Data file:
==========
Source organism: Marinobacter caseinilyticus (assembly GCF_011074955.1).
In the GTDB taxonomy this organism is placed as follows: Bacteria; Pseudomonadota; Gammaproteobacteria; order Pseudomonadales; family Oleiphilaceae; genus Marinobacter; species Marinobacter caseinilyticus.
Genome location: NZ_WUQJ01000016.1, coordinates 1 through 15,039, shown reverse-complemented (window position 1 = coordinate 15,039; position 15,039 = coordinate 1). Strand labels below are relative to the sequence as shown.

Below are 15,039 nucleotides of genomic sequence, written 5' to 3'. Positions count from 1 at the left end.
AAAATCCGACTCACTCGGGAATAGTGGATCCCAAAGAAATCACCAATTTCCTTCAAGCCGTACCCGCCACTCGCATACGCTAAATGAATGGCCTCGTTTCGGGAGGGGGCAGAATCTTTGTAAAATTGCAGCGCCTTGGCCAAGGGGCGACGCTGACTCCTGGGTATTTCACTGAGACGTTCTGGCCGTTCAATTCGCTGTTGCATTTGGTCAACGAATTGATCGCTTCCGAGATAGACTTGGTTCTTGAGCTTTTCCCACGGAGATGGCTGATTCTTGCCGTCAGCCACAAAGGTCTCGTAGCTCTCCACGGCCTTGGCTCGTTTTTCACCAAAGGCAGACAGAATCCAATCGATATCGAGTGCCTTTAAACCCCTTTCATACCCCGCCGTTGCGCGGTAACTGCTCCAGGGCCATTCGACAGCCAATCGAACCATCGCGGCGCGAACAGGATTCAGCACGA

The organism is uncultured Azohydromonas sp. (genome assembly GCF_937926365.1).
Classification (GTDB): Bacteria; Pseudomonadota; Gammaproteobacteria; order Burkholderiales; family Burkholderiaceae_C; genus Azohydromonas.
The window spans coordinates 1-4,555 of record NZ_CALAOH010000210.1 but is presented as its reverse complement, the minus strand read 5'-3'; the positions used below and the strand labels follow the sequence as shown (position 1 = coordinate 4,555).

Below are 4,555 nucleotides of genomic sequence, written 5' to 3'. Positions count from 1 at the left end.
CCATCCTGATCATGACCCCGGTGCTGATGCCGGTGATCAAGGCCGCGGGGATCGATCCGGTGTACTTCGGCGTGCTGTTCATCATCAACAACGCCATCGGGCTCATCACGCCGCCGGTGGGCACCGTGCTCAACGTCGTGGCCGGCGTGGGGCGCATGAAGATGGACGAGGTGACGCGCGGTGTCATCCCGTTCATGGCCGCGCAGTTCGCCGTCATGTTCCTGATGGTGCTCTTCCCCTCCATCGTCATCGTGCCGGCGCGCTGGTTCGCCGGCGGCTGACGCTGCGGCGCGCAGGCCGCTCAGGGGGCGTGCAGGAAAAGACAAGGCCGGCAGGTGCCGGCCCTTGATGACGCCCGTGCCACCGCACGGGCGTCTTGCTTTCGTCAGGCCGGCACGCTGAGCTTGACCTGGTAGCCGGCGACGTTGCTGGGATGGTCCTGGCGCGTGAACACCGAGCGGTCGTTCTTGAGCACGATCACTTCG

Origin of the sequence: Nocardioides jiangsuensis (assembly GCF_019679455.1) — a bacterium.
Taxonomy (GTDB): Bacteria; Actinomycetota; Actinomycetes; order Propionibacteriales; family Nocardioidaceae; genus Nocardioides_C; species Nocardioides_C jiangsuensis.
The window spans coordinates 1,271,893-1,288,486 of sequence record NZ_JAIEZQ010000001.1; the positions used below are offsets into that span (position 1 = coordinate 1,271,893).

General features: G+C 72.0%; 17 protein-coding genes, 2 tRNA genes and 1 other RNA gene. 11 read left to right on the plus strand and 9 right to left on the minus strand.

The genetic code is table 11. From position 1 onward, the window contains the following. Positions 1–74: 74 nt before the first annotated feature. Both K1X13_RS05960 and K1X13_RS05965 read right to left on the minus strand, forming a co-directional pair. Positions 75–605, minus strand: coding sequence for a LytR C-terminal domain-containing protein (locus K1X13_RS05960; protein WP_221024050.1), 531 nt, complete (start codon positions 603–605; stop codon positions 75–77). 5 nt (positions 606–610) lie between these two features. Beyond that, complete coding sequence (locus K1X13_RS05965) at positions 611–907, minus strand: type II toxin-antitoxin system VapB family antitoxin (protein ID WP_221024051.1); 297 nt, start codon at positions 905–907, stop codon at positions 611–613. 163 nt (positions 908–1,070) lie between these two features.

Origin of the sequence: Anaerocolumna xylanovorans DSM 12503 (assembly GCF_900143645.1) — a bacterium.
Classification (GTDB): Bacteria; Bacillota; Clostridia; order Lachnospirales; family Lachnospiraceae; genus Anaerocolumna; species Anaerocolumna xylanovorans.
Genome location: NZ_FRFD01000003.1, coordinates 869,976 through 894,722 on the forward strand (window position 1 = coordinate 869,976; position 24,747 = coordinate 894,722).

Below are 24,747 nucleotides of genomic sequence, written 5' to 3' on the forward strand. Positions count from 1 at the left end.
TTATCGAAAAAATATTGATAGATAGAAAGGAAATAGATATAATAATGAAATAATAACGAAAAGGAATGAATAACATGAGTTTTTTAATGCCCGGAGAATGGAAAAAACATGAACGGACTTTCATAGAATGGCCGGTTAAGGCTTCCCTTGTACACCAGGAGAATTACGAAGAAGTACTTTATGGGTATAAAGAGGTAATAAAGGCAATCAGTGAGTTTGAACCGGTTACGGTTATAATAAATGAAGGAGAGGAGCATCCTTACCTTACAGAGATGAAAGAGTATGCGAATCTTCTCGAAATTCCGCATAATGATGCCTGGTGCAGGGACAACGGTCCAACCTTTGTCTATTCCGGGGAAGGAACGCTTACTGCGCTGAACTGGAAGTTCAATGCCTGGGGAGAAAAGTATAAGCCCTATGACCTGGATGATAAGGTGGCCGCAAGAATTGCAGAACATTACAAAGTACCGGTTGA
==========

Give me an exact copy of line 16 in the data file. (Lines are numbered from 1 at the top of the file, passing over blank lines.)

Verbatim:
Origin of the sequence: Anaerocolumna xylanovorans DSM 12503 (assembly GCF_900143645.1) — a bacterium.